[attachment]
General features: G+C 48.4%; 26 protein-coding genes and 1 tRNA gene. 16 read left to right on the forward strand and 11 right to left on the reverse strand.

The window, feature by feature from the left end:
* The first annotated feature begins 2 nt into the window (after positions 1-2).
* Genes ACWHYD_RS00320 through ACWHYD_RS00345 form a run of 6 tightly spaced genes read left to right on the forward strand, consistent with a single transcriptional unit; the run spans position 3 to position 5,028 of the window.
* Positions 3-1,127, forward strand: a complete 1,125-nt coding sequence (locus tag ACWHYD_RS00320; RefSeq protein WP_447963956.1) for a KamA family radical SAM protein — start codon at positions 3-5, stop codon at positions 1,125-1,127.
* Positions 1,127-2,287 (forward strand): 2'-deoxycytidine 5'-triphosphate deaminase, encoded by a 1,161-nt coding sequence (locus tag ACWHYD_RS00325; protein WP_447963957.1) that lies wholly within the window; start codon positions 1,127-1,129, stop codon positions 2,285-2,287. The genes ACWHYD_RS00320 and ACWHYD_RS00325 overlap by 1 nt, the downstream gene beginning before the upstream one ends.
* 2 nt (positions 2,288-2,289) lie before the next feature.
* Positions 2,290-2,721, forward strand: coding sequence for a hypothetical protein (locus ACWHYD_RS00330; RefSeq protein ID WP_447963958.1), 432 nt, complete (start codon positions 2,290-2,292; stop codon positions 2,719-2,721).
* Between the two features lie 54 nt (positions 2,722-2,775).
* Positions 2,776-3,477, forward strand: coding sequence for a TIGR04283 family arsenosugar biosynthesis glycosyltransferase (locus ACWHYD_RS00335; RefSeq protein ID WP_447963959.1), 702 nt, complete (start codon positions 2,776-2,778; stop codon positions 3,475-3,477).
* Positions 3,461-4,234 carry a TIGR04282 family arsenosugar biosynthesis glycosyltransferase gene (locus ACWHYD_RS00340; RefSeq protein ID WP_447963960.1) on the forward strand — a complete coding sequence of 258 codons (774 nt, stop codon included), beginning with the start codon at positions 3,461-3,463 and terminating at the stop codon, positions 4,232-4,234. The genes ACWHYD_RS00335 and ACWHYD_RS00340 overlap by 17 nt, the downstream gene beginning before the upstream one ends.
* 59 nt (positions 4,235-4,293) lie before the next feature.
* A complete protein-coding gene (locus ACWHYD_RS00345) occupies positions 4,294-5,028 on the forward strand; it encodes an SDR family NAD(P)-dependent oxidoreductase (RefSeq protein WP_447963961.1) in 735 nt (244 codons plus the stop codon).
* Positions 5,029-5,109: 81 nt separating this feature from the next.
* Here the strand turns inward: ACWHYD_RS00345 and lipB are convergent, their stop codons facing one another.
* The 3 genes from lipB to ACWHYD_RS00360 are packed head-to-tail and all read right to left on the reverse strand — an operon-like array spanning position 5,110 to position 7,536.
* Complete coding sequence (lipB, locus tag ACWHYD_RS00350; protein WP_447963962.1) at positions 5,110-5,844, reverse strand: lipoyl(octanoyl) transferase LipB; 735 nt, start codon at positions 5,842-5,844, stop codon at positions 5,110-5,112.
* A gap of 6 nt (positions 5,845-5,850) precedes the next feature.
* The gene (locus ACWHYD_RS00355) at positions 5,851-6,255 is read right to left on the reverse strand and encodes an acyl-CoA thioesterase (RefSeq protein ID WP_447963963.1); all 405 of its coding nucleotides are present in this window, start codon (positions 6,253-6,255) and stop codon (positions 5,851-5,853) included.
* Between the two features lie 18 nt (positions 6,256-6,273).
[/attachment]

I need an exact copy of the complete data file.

General features: G+C 48.4%; 26 protein-coding genes and 1 tRNA gene. 16 read left to right on the forward strand and 11 right to left on the reverse strand.

The window, feature by feature from the left end:
* The first annotated feature begins 2 nt into the window (after positions 1-2).
* Genes ACWHYD_RS00320 through ACWHYD_RS00345 form a run of 6 tightly spaced genes read left to right on the forward strand, consistent with a single transcriptional unit; the run spans position 3 to position 5,028 of the window.
* Positions 3-1,127, forward strand: a complete 1,125-nt coding sequence (locus tag ACWHYD_RS00320; RefSeq protein WP_447963956.1) for a KamA family radical SAM protein — start codon at positions 3-5, stop codon at positions 1,125-1,127.
* Positions 1,127-2,287 (forward strand): 2'-deoxycytidine 5'-triphosphate deaminase, encoded by a 1,161-nt coding sequence (locus tag ACWHYD_RS00325; protein WP_447963957.1) that lies wholly within the window; start codon positions 1,127-1,129, stop codon positions 2,285-2,287. The genes ACWHYD_RS00320 and ACWHYD_RS00325 overlap by 1 nt, the downstream gene beginning before the upstream one ends.
* 2 nt (positions 2,288-2,289) lie before the next feature.
* Positions 2,290-2,721, forward strand: coding sequence for a hypothetical protein (locus ACWHYD_RS00330; RefSeq protein ID WP_447963958.1), 432 nt, complete (start codon positions 2,290-2,292; stop codon positions 2,719-2,721).
* Between the two features lie 54 nt (positions 2,722-2,775).
* Positions 2,776-3,477, forward strand: coding sequence for a TIGR04283 family arsenosugar biosynthesis glycosyltransferase (locus ACWHYD_RS00335; RefSeq protein ID WP_447963959.1), 702 nt, complete (start codon positions 2,776-2,778; stop codon positions 3,475-3,477).
* Positions 3,461-4,234 carry a TIGR04282 family arsenosugar biosynthesis glycosyltransferase gene (locus ACWHYD_RS00340; RefSeq protein ID WP_447963960.1) on the forward strand — a complete coding sequence of 258 codons (774 nt, stop codon included), beginning with the start codon at positions 3,461-3,463 and terminating at the stop codon, positions 4,232-4,234. The genes ACWHYD_RS00335 and ACWHYD_RS00340 overlap by 17 nt, the downstream gene beginning before the upstream one ends.
* 59 nt (positions 4,235-4,293) lie before the next feature.
* A complete protein-coding gene (locus ACWHYD_RS00345) occupies positions 4,294-5,028 on the forward strand; it encodes an SDR family NAD(P)-dependent oxidoreductase (RefSeq protein WP_447963961.1) in 735 nt (244 codons plus the stop codon).
* Positions 5,029-5,109: 81 nt separating this feature from the next.
* Here the strand turns inward: ACWHYD_RS00345 and lipB are convergent, their stop codons facing one another.
* The 3 genes from lipB to ACWHYD_RS00360 are packed head-to-tail and all read right to left on the reverse strand — an operon-like array spanning position 5,110 to position 7,536.
* Complete coding sequence (lipB, locus tag ACWHYD_RS00350; protein WP_447963962.1) at positions 5,110-5,844, reverse strand: lipoyl(octanoyl) transferase LipB; 735 nt, start codon at positions 5,842-5,844, stop codon at positions 5,110-5,112.
* A gap of 6 nt (positions 5,845-5,850) precedes the next feature.
* The gene (locus ACWHYD_RS00355) at positions 5,851-6,255 is read right to left on the reverse strand and encodes an acyl-CoA thioesterase (RefSeq protein ID WP_447963963.1); all 405 of its coding nucleotides are present in this window, start codon (positions 6,253-6,255) and stop codon (positions 5,851-5,853) included.
* Between the two features lie 18 nt (positions 6,256-6,273).